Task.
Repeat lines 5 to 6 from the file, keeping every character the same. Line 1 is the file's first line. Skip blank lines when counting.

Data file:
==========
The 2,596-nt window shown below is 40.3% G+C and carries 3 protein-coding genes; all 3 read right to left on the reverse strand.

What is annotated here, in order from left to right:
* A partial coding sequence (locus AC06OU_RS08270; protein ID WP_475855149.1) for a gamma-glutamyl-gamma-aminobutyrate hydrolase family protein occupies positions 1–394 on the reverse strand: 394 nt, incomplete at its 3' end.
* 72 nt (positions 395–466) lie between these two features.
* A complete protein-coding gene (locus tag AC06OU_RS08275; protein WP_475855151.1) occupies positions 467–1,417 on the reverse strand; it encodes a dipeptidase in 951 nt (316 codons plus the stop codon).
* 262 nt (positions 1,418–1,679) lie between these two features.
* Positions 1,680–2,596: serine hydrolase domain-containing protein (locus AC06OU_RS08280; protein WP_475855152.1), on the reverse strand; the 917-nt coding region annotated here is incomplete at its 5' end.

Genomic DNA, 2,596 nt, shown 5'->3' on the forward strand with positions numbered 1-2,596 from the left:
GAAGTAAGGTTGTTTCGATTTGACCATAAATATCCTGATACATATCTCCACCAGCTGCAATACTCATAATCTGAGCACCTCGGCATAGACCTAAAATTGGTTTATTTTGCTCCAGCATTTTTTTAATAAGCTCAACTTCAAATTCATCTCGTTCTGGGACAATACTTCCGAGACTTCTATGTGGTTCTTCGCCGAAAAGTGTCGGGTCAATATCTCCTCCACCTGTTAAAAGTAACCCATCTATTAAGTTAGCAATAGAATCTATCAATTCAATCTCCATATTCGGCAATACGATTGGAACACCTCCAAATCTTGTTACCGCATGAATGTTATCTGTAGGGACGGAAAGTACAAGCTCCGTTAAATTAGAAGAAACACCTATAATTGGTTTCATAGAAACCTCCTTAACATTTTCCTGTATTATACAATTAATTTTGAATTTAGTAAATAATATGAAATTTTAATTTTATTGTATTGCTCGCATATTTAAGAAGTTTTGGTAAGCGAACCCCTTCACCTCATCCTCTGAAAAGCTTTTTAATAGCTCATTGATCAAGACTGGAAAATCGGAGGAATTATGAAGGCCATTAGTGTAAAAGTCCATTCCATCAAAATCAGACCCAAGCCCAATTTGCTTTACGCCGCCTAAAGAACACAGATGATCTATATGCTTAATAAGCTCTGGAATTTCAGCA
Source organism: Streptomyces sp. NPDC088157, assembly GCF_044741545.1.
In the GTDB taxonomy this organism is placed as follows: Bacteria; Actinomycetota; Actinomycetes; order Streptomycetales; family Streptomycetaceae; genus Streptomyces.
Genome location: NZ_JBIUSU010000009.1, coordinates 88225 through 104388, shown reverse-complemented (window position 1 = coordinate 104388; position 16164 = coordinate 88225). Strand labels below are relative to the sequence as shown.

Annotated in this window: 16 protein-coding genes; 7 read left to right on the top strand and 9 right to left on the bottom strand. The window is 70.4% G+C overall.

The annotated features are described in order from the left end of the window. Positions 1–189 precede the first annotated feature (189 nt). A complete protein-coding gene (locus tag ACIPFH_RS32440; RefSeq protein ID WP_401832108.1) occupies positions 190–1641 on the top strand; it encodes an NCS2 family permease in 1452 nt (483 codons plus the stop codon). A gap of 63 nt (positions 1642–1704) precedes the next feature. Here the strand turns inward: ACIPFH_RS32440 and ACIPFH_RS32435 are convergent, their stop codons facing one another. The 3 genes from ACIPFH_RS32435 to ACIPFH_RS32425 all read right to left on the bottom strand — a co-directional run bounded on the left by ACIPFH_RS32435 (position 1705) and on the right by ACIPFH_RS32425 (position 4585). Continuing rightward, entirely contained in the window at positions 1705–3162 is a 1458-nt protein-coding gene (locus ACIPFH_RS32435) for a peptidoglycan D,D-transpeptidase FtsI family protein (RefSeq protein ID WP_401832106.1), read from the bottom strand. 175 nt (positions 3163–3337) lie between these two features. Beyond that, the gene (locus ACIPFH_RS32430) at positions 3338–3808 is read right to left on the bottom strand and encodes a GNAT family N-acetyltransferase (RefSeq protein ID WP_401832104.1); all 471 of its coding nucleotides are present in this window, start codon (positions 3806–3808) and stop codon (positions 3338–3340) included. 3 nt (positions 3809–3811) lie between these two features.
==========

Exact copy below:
* A complete protein-coding gene (locus tag AC06OU_RS08275; protein WP_475855151.1) occupies positions 467–1,417 on the reverse strand; it encodes a dipeptidase in 951 nt (316 codons plus the stop codon).
* 262 nt (positions 1,418–1,679) lie between these two features.